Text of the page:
Patent Citations
Cited PatentFiling datePublication dateApplicantTitle
US3754655 *Feb 7, 1972Aug 28, 1973Bird Machine CoVortex-type slurry separator
US4280902 *Jun 30, 1980Jul 28, 1981Kamyr AktiebolagParticularly liquids used in the production of cellulosic pulp
Referenced by
Citing PatentFiling datePublication dateApplicantTitle
US6283626 *Oct 2, 1998Sep 4, 2001Institute For Advanced EngineeringMultiphase mixing apparatus using acoustic resonance
US6645382Nov 13, 2000Nov 11, 2003George E. WilsonEnergy-efficient head cell entry duct
US6659636 *Feb 24, 1999Dec 9, 2003Wetend Technologies OyMethod and apparatus for feeding a chemical into a liquid flow
US6852239Jul 24, 2003Feb 8, 2005George E. WilsonEnergy-efficient duct, head cell with duct and methods
US7234857 *Apr 23, 2002Jun 26, 2007Wetend Technologies OyMethod and apparatus for feeding a chemical into a liquid flow
US7575364 *Feb 26, 2004Aug 18, 2009Okutama Kogyo Co., Ltd.Mixing device and slurrying device
US7758725May 21, 2007Jul 20, 2010Wetend Technologies OyMethod of mixing a paper making chemical into a fiber suspension flow
US8545215May 17, 2010Oct 1, 2013General Electric CompanyLate lean injection injector
US8740448 *Nov 5, 2007Jun 3, 2014Marko Theodoor BlomMicromixing chamber, micromixer comprising a plurality of such micromixing chambers, methods for manufacturing thereof, and methods for mixing
US20100067323 *Nov 5, 2007Mar 18, 2010Micronit Microfluidics B.V.Micromixing Chamber, Micromixer Comprising a Plurality of Such Micromixing Chambers, Methods for Manufacturing Thereof, and Methods for Mixing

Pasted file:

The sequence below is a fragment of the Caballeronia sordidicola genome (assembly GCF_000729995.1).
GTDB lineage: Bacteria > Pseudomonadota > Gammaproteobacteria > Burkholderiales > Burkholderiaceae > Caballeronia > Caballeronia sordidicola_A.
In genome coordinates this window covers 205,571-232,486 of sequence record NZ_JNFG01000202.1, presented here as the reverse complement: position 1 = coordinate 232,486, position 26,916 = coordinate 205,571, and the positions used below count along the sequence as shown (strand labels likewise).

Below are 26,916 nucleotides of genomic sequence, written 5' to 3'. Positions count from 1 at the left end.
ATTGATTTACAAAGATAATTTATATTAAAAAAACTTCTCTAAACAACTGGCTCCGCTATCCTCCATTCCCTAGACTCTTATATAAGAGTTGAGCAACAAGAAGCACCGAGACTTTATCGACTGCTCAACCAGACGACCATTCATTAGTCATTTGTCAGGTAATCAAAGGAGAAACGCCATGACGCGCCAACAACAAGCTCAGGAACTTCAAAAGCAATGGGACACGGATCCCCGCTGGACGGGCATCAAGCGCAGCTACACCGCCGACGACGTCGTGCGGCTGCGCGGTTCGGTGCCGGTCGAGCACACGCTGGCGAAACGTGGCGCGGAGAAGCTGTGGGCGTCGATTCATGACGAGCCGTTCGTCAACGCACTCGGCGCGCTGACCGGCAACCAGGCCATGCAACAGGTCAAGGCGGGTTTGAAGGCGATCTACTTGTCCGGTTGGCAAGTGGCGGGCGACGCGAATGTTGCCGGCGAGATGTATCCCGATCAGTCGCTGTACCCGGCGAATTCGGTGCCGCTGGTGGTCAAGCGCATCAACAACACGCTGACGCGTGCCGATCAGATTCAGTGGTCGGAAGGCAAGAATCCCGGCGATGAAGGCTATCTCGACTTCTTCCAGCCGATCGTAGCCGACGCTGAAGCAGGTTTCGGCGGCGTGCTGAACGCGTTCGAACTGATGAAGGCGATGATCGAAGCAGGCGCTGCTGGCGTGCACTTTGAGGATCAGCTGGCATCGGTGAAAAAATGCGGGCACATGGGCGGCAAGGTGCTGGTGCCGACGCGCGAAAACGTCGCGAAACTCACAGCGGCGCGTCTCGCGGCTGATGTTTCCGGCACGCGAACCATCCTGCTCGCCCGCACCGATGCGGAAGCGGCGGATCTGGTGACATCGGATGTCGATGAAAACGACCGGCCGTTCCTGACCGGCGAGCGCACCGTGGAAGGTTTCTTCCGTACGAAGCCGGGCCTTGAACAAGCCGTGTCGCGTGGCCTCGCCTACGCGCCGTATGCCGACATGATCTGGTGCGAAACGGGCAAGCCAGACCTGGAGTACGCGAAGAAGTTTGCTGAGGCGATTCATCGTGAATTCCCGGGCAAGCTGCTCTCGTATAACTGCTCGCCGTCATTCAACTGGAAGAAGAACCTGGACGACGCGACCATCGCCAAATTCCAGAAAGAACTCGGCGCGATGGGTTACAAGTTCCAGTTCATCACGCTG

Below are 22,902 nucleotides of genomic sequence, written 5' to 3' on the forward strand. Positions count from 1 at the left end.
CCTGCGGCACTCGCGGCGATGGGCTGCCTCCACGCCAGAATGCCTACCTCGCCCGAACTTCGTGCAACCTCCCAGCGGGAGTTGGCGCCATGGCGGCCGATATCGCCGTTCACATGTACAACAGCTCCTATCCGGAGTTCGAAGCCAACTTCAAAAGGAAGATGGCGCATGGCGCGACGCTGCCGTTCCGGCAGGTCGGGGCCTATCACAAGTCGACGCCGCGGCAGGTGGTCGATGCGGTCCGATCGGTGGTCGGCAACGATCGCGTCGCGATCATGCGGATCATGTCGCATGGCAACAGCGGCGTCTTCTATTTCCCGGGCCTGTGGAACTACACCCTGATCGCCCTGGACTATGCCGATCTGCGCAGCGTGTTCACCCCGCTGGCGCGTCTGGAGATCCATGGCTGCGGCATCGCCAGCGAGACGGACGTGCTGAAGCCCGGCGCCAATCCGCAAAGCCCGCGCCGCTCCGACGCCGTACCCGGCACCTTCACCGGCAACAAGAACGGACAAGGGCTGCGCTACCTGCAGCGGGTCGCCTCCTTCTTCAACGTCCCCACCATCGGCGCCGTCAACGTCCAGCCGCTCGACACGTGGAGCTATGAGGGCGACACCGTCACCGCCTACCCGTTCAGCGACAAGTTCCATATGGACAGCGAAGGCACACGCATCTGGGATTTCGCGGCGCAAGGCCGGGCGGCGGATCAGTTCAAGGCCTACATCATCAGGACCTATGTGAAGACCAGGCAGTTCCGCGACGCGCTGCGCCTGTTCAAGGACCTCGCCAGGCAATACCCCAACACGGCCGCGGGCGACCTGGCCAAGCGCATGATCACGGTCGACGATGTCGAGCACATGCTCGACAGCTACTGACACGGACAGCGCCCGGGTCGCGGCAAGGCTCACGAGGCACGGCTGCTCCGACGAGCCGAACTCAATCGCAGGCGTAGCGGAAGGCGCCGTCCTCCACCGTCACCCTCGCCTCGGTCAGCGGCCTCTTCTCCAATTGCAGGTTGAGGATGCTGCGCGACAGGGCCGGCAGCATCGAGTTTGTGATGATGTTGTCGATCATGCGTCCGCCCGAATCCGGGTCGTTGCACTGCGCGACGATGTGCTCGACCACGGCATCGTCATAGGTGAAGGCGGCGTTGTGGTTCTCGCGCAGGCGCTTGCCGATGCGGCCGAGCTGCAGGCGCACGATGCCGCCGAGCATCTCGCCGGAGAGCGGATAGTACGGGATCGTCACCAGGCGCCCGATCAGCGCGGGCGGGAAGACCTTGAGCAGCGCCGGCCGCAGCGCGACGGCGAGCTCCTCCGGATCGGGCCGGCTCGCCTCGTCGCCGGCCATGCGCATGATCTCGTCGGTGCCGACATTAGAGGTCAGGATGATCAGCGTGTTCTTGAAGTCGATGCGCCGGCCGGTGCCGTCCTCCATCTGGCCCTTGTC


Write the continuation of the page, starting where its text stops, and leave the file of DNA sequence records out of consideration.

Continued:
DE4441749A1 *Nov 23, 1994May 30, 1996Linde AgAppts. for gas cooling with direct liquid injection
EP0385926A1 *Feb 7, 1990Sep 5, 1990Ciba-Geigy AgApparatus for distributing plant-protecting agents
EP0461004A1 *May 29, 1991Dec 11, 1991Institut Francais Du PetroleConcurrent cyclone mixer-separator and its applications
Classifications
U.S. Classification366/165.1, 210/512.1, 366/181.1
International ClassificationB01F5/00
Cooperative ClassificationB01F5/0057, B01F2005/004, B01F5/0062
European ClassificationB01F5/00B4, B01F5/00B
Legal Events
DateCodeEventDescription
Feb 25, 1997FPExpired due to failure to pay maintenance fee
Effective date: 19961218
Dec 15, 1996LAPSLapse for failure to pay maintenance fees
Jul 23, 1996REMIMaintenance fee reminder mailed
Jun 5, 1992FPAYFee payment
Year of fee payment: 4
Feb 5, 1987ASAssignment
Owner name: ECOLAB INC., ECOLAB CENTER, ST. PAUL, MN 55102 A C
Free format text: ASSIGNMENT OF ASSIGNORS INTEREST.;ASSIGNOR:KOZIOL, DALE L.;REEL/FRAME:004703/0734
Effective date: 19870203
Owner name: ECOLAB INC., A CORP. OF DE.,MINNESOTA
Free format text: ASSIGNMENT OF ASSIGNORS INTEREST;ASSIGNOR:KOZIOL, DALE L.;REEL/FRAME:004703/0734